“I was in under-18 football with them and it’s always quieter with that age group around Christmas, and they were comfortable with being short-staffed over the festive period because of that. Everyone over there was first class and I can’t thank them enough for the way they were with me.”
“I was with them for just over two years,” he confirmed. “That was my first job in analysis after I graduated from University, but I’d done little bits here and there prior to that. I was an intern with Newcastle United for a year, which was my first real taste of it, and thanks to Eric Kinder I’d managed to get a bit of work experience with Blackburn.
“Going from under-18 football to a first team environment has to be the aim for anyone in this area of the job. This is where the three points every Saturday and Tuesday really matter, so I had to jump at the chance.”
With that in mind, we wondered what the job of an analyst entails, in particular when it comes to helping the manager and his staff prepare for a first team game.
“The first thing I start with is the opposition information they need,” he said. “Generally I will watch the last four, five or six games, depending on the results they’ve had. That Grimsby game we were about to play is the one that’s freshest in my mind, and that was pretty much what I did for that game.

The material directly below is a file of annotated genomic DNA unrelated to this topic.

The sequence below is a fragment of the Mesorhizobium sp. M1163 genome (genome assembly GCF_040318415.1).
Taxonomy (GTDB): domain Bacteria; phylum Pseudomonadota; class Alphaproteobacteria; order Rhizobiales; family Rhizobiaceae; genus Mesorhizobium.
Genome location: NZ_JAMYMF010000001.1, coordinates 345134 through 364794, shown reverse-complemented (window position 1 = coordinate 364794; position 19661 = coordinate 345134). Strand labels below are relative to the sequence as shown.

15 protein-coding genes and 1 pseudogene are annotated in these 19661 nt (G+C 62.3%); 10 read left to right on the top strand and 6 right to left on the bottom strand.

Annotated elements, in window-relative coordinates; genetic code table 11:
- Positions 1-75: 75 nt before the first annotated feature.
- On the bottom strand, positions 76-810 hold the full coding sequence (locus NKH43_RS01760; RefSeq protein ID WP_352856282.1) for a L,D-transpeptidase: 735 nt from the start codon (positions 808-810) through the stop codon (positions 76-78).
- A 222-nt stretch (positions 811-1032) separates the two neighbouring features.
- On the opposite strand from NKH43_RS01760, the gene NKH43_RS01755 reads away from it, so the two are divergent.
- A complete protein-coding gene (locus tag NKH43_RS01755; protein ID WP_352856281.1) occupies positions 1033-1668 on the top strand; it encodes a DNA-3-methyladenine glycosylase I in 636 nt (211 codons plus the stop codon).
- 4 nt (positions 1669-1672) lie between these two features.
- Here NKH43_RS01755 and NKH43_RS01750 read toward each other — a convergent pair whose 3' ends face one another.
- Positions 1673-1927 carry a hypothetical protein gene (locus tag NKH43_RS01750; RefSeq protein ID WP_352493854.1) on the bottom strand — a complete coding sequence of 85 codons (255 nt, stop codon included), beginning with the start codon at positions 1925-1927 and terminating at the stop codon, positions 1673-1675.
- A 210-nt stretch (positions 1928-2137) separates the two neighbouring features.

“I try to have a report on the gaffer’s desk from the Saturday before as quickly as possible, so they can read it when they go home after our game, and that gives them a bit of an idea of what we’re going to come up against.
“They can start to decide if they need to plan training around anything that’s been picked up. We watch clips based on the opposition at various points during the week, and we go through different aspects of how they play.
“It might be that they’re really good at set pieces, so we pick out some of the clips from that to show the lads. We usually do a pre-match video as well, which we show either the day before the game or on the morning, particularly if we’re at an away venue, so that the players have seen it before they get on the bus to go to the stadium.
“When it gets to Saturday, I film every game, then I clip it, again to help to highlight certain aspects and areas. The manager is very big on regains and retains, so I clip them so that he can see if we’re keeping the ball when we win it back, and things like that.
“There’s always something that’s needed. I might code attacking entries, for example, or look at whether we need to improve on defending crosses at the back post, or anything else the manager wants, depending on what he wants to focus on at that time.”
In the second part of our interview with club analyst Jacob Blain we talk about the part he plays in helping with player recruitment, and his input into highlighting areas the manager has designated for improvement.